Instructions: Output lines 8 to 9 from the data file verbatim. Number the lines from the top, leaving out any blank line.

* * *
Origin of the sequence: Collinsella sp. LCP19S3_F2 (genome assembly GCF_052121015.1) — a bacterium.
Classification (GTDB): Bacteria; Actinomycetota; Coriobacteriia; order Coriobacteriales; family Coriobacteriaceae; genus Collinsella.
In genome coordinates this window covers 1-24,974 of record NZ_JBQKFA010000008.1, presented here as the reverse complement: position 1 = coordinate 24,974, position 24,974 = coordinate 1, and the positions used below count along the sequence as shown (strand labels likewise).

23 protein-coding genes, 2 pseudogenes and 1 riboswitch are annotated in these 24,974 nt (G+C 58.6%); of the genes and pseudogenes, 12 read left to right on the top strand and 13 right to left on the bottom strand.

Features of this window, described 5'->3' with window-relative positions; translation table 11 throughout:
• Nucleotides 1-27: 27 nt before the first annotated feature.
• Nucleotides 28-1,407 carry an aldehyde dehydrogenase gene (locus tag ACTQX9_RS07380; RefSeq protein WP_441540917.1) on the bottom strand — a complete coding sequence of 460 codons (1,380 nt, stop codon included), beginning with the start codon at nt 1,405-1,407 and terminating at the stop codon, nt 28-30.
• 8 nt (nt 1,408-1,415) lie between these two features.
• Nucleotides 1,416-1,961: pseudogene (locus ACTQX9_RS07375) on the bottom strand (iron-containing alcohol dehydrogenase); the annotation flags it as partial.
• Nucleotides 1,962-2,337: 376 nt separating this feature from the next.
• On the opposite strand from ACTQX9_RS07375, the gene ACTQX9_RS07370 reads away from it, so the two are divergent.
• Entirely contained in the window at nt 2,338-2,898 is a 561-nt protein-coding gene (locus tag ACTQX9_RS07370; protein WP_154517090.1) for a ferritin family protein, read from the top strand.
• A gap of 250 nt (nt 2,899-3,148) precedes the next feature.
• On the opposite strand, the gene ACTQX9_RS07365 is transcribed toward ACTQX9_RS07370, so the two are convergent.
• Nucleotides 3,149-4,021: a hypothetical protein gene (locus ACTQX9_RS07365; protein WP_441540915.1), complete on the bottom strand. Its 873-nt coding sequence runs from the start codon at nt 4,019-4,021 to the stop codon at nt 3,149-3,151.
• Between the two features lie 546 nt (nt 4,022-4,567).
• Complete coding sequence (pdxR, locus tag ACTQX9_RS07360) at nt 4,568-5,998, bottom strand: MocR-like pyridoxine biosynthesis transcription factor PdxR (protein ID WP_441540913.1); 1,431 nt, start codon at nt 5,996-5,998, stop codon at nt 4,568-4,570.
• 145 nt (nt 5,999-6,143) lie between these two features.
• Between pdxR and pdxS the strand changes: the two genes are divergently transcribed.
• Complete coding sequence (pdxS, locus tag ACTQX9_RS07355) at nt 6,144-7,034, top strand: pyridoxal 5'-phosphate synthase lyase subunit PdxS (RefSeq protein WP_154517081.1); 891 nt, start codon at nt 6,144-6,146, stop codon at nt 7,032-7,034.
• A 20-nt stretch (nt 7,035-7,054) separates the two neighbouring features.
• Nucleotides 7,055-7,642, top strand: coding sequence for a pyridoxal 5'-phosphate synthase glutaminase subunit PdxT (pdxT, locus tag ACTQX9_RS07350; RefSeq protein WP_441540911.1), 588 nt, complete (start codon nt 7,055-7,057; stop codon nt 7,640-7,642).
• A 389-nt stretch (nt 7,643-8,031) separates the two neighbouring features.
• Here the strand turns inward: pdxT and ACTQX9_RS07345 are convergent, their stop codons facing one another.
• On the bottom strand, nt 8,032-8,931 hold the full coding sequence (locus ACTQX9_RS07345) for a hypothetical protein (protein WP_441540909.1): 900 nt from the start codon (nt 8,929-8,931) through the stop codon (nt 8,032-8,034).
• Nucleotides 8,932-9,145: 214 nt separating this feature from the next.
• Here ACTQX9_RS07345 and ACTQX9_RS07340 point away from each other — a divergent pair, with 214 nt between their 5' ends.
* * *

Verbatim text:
• 8 nt (nt 1,408-1,415) lie between these two features.
• Nucleotides 1,416-1,961: pseudogene (locus ACTQX9_RS07375) on the bottom strand (iron-containing alcohol dehydrogenase); the annotation flags it as partial.